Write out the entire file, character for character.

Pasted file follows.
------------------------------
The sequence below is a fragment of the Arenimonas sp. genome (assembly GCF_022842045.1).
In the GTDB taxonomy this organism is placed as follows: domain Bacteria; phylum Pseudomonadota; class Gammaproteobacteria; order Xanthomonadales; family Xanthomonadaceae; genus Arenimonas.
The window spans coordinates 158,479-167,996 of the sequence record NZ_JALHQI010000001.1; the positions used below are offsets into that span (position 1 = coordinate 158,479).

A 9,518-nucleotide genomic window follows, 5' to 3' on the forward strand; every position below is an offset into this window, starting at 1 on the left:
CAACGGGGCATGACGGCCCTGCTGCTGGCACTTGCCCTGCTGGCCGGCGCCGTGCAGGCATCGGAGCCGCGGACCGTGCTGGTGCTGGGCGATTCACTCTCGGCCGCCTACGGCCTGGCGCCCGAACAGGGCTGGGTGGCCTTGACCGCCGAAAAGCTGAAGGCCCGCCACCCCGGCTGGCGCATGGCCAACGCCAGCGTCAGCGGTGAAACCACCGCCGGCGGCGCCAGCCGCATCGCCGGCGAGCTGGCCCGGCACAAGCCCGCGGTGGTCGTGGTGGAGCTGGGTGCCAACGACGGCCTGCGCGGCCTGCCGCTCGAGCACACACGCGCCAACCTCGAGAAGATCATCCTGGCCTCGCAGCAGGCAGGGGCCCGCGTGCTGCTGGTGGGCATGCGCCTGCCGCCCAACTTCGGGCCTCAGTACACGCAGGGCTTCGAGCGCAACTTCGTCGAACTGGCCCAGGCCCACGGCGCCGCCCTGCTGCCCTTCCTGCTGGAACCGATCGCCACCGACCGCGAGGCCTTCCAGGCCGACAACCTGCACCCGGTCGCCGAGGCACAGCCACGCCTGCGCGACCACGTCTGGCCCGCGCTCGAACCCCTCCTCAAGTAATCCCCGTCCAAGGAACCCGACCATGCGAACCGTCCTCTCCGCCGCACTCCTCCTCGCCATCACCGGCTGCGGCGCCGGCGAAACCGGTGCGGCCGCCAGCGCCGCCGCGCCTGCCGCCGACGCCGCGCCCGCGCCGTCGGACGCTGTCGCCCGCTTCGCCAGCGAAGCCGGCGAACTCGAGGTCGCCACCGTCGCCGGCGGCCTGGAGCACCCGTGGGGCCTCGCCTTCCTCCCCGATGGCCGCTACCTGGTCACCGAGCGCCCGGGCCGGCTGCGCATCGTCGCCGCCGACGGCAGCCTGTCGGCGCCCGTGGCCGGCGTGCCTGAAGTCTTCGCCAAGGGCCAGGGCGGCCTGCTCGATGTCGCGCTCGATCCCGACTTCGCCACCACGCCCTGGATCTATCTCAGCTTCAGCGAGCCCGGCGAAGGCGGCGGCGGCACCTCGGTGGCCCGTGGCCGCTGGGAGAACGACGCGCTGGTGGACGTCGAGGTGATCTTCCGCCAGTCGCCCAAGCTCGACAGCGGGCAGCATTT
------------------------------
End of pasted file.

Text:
The sequence below is a fragment of the Arenimonas sp. genome (assembly GCF_022842045.1).
In the GTDB taxonomy this organism is placed as follows: domain Bacteria; phylum Pseudomonadota; class Gammaproteobacteria; order Xanthomonadales; family Xanthomonadaceae; genus Arenimonas.
The window spans coordinates 158,479-167,996 of the sequence record NZ_JALHQI010000001.1; the positions used below are offsets into that span (position 1 = coordinate 158,479).

A 9,518-nucleotide genomic window follows, 5' to 3' on the forward strand; every position below is an offset into this window, starting at 1 on the left:
CAACGGGGCATGACGGCCCTGCTGCTGGCACTTGCCCTGCTGGCCGGCGCCGTGCAGGCATCGGAGCCGCGGACCGTGCTGGTGCTGGGCGATTCACTCTCGGCCGCCTACGGCCTGGCGCCCGAACAGGGCTGGGTGGCCTTGACCGCCGAAAAGCTGAAGGCCCGCCACCCCGGCTGGCGCATGGCCAACGCCAGCGTCAGCGGTGAAACCACCGCCGGCGGCGCCAGCCGCATCGCCGGCGAGCTGGCCCGGCACAAGCCCGCGGTGGTCGTGGTGGAGCTGGGTGCCAACGACGGCCTGCGCGGCCTGCCGCTCGAGCACACACGCGCCAACCTCGAGAAGATCATCCTGGCCTCGCAGCAGGCAGGGGCCCGCGTGCTGCTGGTGGGCATGCGCCTGCCGCCCAACTTCGGGCCTCAGTACACGCAGGGCTTCGAGCGCAACTTCGTCGAACTGGCCCAGGCCCACGGCGCCGCCCTGCTGCCCTTCCTGCTGGAACCGATCGCCACCGACCGCGAGGCCTTCCAGGCCGACAACCTGCACCCGGTCGCCGAGGCACAGCCACGCCTGCGCGACCACGTCTGGCCCGCGCTCGAACCCCTCCTCAAGTAATCCCCGTCCAAGGAACCCGACCATGCGAACCGTCCTCTCCGCCGCACTCCTCCTCGCCATCACCGGCTGCGGCGCCGGCGAAACCGGTGCGGCCGCCAGCGCCGCCGCGCCTGCCGCCGACGCCGCGCCCGCGCCGTCGGACGCTGTCGCCCGCTTCGCCAGCGAAGCCGGCGAACTCGAGGTCGCCACCGTCGCCGGCGGCCTGGAGCACCCGTGGGGCCTCGCCTTCCTCCCCGATGGCCGCTACCTGGTCACCGAGCGCCCGGGCCGGCTGCGCATCGTCGCCGCCGACGGCAGCCTGTCGGCGCCCGTGGCCGGCGTGCCTGAAGTCTTCGCCAAGGGCCAGGGCGGCCTGCTCGATGTCGCGCTCGATCCCGACTTCGCCACCACGCCCTGGATCTATCTCAGCTTCAGCGAGCCCGGCGAAGGCGGCGGCGGCACCTCGGTGGCCCGTGGCCGCTGGGAGAACGACGCGCTGGTGGACGTCGAGGTGATCTTCCGCCAGTCGCCCAAGCTCGACAGCGGGCAGCATTT